The impending general election has drawn little reaction so far from U.S. officials, but analysts believe the administration of President Barack Obama will keep a close eye on the economic policies of Prime Minister Shinzo Abe once it is over.

It is considered a foregone conclusion both in Japan and the United States that Abe will hold on to power, because the opposition camp is seen as too weak to dent the ruling coalition’s dominance in the Diet and an uncorrected vote-weight disparity favors his party.

On the day Abe called a snap election, Jeff Rathke, a U.S. State Department spokesman, told reporters he had no comment on the move, simply saying Washington looks forward to continuing its close cooperation with Tokyo “across the broad range of regional and global issues.”

“This (general election) is not going in any way to change the dynamics of governance in the Diet itself,” Mireya Solis, an expert on Japanese economic policies, said, citing the likelihood of victory for Abe’s ruling bloc.

Attention has already shifted to Abe’s post-election strategy for continuing his radical deflation-busting program after economic contractions in the second and third quarters, and for concluding the U.S.-led Trans-Pacific Partnership free trade pact discussions.

Participants in a recent event at the East-West Center research institute spent considerable time discussing whether Abe’s reforms and fiscal consolidation plans will be feasible after the election.

For the Obama administration, Japan should be a reliable and economically stable ally in the Asia-Pacific region, where China is expanding its economic and military presence, analysts say.

The U.S. and major international entities based in Washington have been closely watching Abe’s economic measures since earlier this year, when it became evident that April’s consumption tax hike to 8 percent from 5 percent hurt consumer confidence.

In October, the International Monetary Fund cut its projection for Japanese growth this year to 0.9 percent, down 0.7 point from three months earlier, citing the disastrous impact of the tax hike.

U.S. Treasury Secretary Jack Lew warned earlier this month that Abe’s team should follow through on his structural reforms — the elusive “third arrow” in his “Abenomics” program after radical monetary easing and fiscal stimulus.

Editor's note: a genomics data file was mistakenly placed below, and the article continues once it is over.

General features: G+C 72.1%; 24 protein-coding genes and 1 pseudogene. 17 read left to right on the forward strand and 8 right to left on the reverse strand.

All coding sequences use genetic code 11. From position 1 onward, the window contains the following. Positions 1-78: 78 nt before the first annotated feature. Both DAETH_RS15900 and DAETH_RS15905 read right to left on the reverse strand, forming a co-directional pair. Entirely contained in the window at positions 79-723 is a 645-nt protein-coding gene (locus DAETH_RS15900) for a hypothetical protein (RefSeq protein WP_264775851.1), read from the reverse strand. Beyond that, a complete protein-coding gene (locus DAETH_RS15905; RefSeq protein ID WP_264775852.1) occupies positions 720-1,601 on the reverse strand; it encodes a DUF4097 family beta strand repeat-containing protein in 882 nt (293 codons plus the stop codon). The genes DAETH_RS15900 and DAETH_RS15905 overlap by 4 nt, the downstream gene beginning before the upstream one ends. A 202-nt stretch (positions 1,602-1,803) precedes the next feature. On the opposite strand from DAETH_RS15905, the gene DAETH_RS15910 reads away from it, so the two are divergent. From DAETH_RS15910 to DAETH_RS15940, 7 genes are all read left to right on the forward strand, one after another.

The government had planned to complete the doubling of the unpopular sales levy to 10 percent with a second hike in October 2015, but Abe recently decided to postpone it until April 2017 after Japan fell back into recession.

As he announced the delay, Abe also called a snap election to purportedly seek a mandate for the delay and for Abenomics, which for now is being underpinned mostly by monetary policy alone.

Solis, a senior fellow at the Brookings Institution think tank, said it is understandable that Abe delayed the tax hike, given the fragility of the economy. “I hope that this election paves the way for the government to recommit to the cause of reform,” Solis said.

Solis said the TPP trade pact, which is being negotiated by 12 countries including the United States and Japan, is a key element that could help Abe’s structural reform drive and urged his team to keep making efforts to quickly wrap up the talks.

Although the 12 Pacific Rim countries have all but given up on sealing the TPP this year, with the snap election preoccupying economic and fiscal policy minister Akira Amari, U.S. Trade Representative Michael Froman implied at a recent event at the Woodrow Wilson International Center for Scholars that the poll will not affect overall momentum toward an early TPP deal.

The campaigning period officially starts on Tuesday, but officials from the 12 TPP countries reportedly plan to resume talks in early December in Washington, with Japanese bureaucrats expected to be among them.

The TPP members, who comprise some 40 percent of global gross domestic product, are still hampered by a plethora of sizable gaps over issues including market access and intellectual property.

They are also facing increasing pressure from China, which is not part of the TPP framework, to seek a wider free trade plan that includes the world’s second-largest economy. Chinese President Xi Jinping recently promoted Beijing’s own regional free trade initiative during a recent summit of the Asia-Pacific Economic Cooperation forum.

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